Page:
Stavrakopoulou's penultimate interview is with Baruch Halpern. Halpern is clearly of great importance. Not only does he get to have a nice meal at the King David Hotel (geddit?) rather than having to explain his theories in a dusty archaeological site, but we also see Stavrakopoulou getting dolled up beforehand. It's the most disappointing moment in the whole programme and undermining her credibility as a scholar. We never saw Robert Beckford doing his hair or Jeremy Bowen trimming his moustache, so why this? We get that Stavrakopoulou is far better looking than the average Biblical Scholar; there's really no need to show us her doing her make-up. Doing so just gives further support to what many will have suspected: that she was chosen to front the series primarily because she's good looking. It's a shame to undermine her academic intelligence and skills as a presenter in such a, well, pre-historic fashion.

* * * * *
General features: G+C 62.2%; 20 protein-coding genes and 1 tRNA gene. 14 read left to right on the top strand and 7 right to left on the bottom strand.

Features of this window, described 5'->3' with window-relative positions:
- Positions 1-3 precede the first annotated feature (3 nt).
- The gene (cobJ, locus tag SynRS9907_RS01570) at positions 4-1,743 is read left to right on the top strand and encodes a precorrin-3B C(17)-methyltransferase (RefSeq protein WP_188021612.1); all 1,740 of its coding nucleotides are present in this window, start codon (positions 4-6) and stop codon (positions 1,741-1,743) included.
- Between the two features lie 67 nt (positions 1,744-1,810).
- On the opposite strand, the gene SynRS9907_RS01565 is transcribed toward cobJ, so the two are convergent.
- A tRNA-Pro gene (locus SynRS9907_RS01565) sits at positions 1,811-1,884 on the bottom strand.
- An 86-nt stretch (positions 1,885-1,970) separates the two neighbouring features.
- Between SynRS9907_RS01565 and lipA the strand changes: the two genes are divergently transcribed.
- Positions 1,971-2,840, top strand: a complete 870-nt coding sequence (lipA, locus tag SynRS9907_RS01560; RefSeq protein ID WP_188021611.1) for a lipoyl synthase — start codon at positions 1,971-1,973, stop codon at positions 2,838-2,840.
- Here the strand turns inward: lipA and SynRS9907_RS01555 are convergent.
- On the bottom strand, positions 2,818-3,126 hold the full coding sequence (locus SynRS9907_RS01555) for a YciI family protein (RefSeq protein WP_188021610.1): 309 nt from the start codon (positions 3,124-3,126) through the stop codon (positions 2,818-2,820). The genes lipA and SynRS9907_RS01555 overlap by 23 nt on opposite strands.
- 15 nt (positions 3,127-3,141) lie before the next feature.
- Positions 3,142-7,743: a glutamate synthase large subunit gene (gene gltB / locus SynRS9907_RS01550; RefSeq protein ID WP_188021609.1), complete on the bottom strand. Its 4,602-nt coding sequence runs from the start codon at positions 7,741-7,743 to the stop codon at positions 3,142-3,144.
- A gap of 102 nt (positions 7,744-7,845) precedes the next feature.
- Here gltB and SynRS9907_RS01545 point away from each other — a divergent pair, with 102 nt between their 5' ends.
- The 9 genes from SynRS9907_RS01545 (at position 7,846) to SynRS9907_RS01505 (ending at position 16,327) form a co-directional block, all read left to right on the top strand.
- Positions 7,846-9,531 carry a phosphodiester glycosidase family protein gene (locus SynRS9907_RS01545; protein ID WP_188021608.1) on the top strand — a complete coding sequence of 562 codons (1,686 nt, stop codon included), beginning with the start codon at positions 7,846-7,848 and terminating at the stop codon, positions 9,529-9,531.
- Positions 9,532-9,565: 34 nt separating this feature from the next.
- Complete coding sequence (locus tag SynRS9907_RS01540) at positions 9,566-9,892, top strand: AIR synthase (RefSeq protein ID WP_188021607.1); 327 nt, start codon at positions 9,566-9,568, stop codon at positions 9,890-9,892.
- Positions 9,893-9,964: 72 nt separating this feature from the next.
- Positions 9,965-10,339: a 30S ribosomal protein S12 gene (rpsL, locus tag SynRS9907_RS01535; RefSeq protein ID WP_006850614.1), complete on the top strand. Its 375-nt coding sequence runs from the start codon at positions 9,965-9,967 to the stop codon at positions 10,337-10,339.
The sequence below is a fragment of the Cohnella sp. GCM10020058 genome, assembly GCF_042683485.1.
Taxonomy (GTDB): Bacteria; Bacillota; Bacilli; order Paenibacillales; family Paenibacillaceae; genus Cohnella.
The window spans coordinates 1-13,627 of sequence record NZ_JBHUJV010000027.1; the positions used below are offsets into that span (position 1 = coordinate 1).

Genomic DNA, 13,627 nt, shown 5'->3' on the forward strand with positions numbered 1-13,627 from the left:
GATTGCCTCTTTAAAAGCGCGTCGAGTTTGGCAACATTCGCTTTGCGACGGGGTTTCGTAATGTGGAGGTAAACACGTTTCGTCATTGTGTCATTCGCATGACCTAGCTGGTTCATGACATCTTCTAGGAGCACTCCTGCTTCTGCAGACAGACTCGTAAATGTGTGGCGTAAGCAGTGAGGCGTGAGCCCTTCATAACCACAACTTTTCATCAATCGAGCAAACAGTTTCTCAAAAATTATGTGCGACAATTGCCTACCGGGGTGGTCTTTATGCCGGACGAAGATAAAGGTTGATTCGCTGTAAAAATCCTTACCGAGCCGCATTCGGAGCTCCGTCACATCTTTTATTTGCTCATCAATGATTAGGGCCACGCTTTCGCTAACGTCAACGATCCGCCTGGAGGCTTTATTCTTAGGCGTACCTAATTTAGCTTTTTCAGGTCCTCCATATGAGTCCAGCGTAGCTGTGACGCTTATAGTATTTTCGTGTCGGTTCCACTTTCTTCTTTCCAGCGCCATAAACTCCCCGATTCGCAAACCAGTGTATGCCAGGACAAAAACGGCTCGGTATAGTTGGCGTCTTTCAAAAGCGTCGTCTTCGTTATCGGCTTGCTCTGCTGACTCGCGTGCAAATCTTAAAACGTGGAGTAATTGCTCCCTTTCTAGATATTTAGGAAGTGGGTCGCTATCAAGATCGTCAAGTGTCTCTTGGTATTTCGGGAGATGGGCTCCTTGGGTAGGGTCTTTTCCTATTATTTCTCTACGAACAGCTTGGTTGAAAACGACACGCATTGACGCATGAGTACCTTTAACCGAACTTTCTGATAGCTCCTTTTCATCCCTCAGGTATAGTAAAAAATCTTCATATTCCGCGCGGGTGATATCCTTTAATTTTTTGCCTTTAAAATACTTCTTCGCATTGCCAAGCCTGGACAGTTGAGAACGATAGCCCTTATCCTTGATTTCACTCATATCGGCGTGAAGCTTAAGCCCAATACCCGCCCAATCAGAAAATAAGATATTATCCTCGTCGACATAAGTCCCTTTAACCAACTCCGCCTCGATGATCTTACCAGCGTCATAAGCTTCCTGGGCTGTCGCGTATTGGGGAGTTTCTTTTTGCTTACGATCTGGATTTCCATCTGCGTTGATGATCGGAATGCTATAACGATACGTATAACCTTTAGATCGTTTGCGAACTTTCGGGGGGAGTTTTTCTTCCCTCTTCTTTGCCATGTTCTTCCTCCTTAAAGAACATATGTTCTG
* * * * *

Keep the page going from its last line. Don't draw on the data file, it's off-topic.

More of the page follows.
That said, interviewing Halpern inside does make a modicum of sense, as he discusses how to read the texts rather than simply deal with the archaeological evidence in a black and white fashion. Halpern's argument is that the type of warts-and-all material we have on David seems unlikely to be entirely fabricated. It's unlikely that someone would make a mythical character quite so flawed.